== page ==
Time off to innovate: Good idea or a waste of tech talent?

Companies like Google and 3M give tech workers free time to follow their passions. Could it work for your organization?

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Atlassian, a Sydney-based developer of collaboration software, supports two different innovation programs -- a "20% time" program that started in 2006 and one that takes place quarterly over 24 hours, called ShipIt, which began in 2007.

ShipIt starts at 4 p.m. on a Thursday and goes to 4 p.m. the following day. "The idea is to give employees the opportunity to itch something they wanted to scratch," says company president Jay Simons, adding that employees can work solo or in teams, usually of no more than five.

That project could be a prototype of a new feature, or a fix to an existing product, but whatever it is, it has to be able to be completed in 24 hours. "By compressing the time, it made the innovation target more bite-sized and achievable," Simons explains. "Because employees can design the scope themselves, they feel like they can do it in a day."

One key requirement: the results of ShipIt work must be presented to co-workers during a five-minute demo. "Even if someone tried to build a widget and failed, they have to give a presentation. Because then five people will go up to that developer afterwards and offer ideas."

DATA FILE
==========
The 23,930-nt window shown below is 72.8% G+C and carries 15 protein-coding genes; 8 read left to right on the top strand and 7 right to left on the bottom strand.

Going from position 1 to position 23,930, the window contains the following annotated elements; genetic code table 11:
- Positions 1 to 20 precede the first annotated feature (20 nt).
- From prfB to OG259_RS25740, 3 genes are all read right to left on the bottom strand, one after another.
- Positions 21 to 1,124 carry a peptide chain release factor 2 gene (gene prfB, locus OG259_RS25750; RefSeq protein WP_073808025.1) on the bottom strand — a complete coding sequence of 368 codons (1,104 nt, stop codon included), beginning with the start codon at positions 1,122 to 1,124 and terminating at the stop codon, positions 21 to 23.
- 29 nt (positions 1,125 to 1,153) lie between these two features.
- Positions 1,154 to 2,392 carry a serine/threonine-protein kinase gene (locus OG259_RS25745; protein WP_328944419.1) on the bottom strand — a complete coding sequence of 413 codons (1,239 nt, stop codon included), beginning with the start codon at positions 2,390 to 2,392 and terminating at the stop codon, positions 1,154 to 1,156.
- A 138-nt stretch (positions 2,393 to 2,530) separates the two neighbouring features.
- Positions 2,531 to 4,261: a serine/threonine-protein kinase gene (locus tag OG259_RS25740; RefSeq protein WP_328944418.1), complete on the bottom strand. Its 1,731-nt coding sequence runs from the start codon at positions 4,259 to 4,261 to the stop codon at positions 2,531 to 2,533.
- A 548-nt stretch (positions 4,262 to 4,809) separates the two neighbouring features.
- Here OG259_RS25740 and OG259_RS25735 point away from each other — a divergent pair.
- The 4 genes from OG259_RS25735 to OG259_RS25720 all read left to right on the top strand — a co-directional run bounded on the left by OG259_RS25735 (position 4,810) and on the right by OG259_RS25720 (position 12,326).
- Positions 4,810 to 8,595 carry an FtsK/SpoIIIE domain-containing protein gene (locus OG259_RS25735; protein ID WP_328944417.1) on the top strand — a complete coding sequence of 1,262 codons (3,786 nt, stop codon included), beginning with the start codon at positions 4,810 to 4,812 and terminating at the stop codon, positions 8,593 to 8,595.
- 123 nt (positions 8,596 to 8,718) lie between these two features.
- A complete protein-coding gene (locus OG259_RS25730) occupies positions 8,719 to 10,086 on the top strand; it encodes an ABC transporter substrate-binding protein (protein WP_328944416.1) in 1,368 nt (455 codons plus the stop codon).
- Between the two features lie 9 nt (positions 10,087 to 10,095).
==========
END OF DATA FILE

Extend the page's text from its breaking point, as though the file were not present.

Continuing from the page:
Only about a third of the company's 500 employees -- mostly engineers -- participate in the 20% program "because it's hard to dedicate a day a week to something," Simons says. "Products have to ship, and sometimes development takes longer than estimated."

The two programs exist side-by-side, says Simons, because they serve different purposes. The ShipIt program has been the source of "hundreds of small improvements to business processes" while the 20% time program has had fewer outcomes but with larger impact.

How large an impact? One of the 20% time programs eventually evolved into the open-source JavaScript-based graphic manipulation tool Raphael.

And one quality assurance engineer -- not even a software developer -- decided to build an internal bug-tracking system for the company's JIRA software, which tracks software development projects, and used the 20% program to build a prototype. The result was so impressive that Atlassian turned it into a product, Bonfire, which started shipping in July of 2011. Total revenue at last tally: $1 million, and the QA engineer is now its product manager.

Payoffs, monetary and otherwise

Not all innovations pay off that handsomely, or even in money -- nor are they designed to.

At Detroit-based online mortgage lender Quicken Loans, CIO Linglong He oversees a program called BulletTime (so named because the projects are quick and targeted). The idea is for all 750 technology team members to take time out of their day to work on any personal project or idea they want. It happens every Monday afternoon from 1 p.m. to close-of-business.

Notable BulletTime projects include an internal application called Qwicktionary that lists all of the abbreviations used by the company; a mortgage calculator for clients; and an iPhone app called NorthStar that indicates the location of the company's 100+ conference rooms. "NorthStar had a positive impact on meeting productivity, because people aren't late to meetings anymore," says He.

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